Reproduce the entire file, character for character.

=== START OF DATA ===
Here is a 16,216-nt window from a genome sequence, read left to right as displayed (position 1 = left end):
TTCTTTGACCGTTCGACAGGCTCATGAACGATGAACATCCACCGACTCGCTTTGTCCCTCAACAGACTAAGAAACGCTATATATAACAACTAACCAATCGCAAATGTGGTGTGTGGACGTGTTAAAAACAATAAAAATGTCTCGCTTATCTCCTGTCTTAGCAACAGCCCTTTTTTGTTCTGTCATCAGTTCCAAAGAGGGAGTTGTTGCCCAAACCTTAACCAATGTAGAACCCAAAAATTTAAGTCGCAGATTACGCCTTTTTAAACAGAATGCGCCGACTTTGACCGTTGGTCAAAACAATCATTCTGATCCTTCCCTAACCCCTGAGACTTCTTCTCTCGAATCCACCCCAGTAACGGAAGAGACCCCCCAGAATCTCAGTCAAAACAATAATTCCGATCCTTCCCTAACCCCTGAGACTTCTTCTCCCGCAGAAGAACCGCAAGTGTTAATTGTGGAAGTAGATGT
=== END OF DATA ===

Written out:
Here is a 16,216-nt window from a genome sequence, read left to right as displayed (position 1 = left end):
TTCTTTGACCGTTCGACAGGCTCATGAACGATGAACATCCACCGACTCGCTTTGTCCCTCAACAGACTAAGAAACGCTATATATAACAACTAACCAATCGCAAATGTGGTGTGTGGACGTGTTAAAAACAATAAAAATGTCTCGCTTATCTCCTGTCTTAGCAACAGCCCTTTTTTGTTCTGTCATCAGTTCCAAAGAGGGAGTTGTTGCCCAAACCTTAACCAATGTAGAACCCAAAAATTTAAGTCGCAGATTACGCCTTTTTAAACAGAATGCGCCGACTTTGACCGTTGGTCAAAACAATCATTCTGATCCTTCCCTAACCCCTGAGACTTCTTCTCTCGAATCCACCCCAGTAACGGAAGAGACCCCCCAGAATCTCAGTCAAAACAATAATTCCGATCCTTCCCTAACCCCTGAGACTTCTTCTCCCGCAGAAGAACCGCAAGTGTTAATTGTGGAAGTAGATGT